A Time for Comfort
This week witnessed a historic and painful moment in the history of Modern Israel the Israeli disengagement from the Gaza Strip. As many commentators have pointed out, this was the first time since 1967 that Israel has withdrawn unilaterally from territories occupied in the Six Day War. While Prime Minister Ariel Sharon acknowledged the profound national trauma of uprooting families living in the Gaza Strip, he gave voice to the reality of the situation. Sharon declared, “this act is essential for Israel. Believe me, the pain I feel with this act is the full realisation that we must do it. We cannot hold onto Gaza forever; more than a million Palestinians live there, crowded in refugee camps, poverty and hotbeds of hatred with no hope on the horizon.” Israel’s gesture is one of pragmatic and moral leadership in the world community. As such, the timing of disengagement dovetails well with both our Torah reading this week, Parashat Va-ethannan and with our haftarah taken from the words of Isaiah.
Deuteronomy 4:6 urges us to observe Torah faithfully, “for that will be proof of your wisdom and discernment to other peoples who on hearing of all these laws will say, ‘Surely, that great nation is a wise and discerning people.'” Disengagement from Gaza allows the State of Israel and the Jewish people to live up to the highest ideals of not oppressing the stranger in our midst and becoming an or l’goyim, light unto the nations.” Moreover, as Prime Minister Sharon pointed out in his address to the Israeli nation, it is an issue of pikuah nefesh, saving lives. Land is not the ultimate value in Judaism; life is u’vharta ba’hayyim, and “you shall choose life.” Appropos of the Torah’s comment, Israel’s Ambassor to the United Nations, Dan Gillerman said, “It is time for the United Nations to acknowledge Israel’s actions. We hope that in the United Nations there will be no more business as usual as far as the Middle East is concerned. No more Israel-bashing, no more ongoing resolutions which keep repeating themselves time after time.” Indeed, we hope and pray that the nations of the world will come to respect Israel and the Jewish people and recognize Israel for its gumption in promoting efforts toward achieving peaceful coexistence with the Palestinian people.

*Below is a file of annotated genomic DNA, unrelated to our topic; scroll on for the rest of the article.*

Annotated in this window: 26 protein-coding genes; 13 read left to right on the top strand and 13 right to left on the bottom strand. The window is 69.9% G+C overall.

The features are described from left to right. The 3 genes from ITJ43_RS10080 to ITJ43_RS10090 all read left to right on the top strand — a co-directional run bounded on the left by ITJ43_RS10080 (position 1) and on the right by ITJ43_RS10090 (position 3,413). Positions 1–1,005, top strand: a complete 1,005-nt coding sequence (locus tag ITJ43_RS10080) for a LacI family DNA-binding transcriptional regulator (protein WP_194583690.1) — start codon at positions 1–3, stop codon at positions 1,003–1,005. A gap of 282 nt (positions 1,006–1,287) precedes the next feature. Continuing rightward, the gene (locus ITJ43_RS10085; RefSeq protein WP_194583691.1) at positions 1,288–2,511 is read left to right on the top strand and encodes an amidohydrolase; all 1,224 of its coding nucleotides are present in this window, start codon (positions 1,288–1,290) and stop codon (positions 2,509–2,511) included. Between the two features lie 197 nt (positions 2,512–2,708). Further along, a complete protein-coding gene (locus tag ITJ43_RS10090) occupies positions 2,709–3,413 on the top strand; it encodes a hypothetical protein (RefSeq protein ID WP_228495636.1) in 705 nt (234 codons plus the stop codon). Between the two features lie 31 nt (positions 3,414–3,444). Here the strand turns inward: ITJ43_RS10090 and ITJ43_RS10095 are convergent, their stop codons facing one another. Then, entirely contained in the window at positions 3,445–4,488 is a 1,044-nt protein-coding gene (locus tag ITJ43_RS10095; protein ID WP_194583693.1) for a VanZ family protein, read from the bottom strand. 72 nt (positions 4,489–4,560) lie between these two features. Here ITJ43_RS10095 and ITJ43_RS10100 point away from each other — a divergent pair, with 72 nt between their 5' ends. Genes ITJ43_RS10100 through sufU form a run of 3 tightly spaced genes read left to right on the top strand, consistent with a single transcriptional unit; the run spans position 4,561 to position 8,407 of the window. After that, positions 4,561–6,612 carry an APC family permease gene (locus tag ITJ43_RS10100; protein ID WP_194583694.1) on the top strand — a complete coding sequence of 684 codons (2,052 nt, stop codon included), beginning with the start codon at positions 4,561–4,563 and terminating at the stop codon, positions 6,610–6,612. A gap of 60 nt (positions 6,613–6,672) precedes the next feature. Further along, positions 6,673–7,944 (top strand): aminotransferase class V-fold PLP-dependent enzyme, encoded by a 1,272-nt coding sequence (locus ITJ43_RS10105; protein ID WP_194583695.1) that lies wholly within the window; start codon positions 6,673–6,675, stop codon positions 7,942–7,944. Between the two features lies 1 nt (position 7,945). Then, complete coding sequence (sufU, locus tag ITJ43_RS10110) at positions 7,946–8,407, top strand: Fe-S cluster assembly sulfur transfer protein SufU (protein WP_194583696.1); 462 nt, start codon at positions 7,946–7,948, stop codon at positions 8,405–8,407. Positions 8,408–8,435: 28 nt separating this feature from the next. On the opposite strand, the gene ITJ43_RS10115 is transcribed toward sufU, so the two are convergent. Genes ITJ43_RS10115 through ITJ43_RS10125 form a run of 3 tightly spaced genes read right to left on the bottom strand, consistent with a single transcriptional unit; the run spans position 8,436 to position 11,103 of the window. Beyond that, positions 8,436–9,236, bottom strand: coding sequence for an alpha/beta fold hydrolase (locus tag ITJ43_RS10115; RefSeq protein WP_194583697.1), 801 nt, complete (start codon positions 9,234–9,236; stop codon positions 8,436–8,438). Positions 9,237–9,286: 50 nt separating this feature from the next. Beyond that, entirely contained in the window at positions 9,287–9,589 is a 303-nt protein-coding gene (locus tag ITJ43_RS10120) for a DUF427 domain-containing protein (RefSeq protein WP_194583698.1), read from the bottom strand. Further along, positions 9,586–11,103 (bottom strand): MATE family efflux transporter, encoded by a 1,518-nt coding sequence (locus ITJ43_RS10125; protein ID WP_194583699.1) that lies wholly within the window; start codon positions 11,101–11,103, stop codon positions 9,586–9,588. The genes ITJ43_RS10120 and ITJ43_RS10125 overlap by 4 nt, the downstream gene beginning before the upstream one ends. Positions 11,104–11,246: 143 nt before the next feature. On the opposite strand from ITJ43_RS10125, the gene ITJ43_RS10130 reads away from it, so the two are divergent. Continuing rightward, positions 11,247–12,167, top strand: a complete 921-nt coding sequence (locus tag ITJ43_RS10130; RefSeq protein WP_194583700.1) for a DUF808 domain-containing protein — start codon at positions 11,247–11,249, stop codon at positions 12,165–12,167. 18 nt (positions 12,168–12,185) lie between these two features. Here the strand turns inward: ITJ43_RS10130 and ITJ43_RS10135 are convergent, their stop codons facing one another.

Similary, this coming Shabbat is known as Shabbat Nahamu Shabbat of Consolation. This Shabbat takes its title from the words attributed to the prophet Isaiah written around the time of the people’s return to Eretz Yisrael (538 BCE) after the destruction of the First Temple. Isaiah 40 opens, “Comfort, oh comfort (nahamu, nahamu) My people, says your God. Speak tenderly to Jerusalem, and declare to her that her term of warfare if over, that her iniquity is expiated.” I could not think of more appropriate words to punctuate this fateful period in Israel’s history. Just as Cyrus’ magnanimous permission for the people to return to the Land of Israel and rebuild offered them hope at a time of despair, so, too, does Israel’s disenagement offer hope to the Jewish people. For far too long, the Israeli people neglected values that stand at the core of a Jewish homeland education of Israel’s youth and economic assistance to those living in poverty. We hope and pray that this is the time to rebuild Jerusalem, to invest in the domestic infrastructure of Israeli society, and to reassemble a peace that was torn asunder by mistrust and terrorism. We pray that the time of warfare is truly over and that we, as our ancestors, can be comforted by a painful, yet mature decision of Medinat Yisrael.
The publication and distribution of “A Taste of Torah” commentary have been made possible by a generous gift from Sam and Marilee Susi.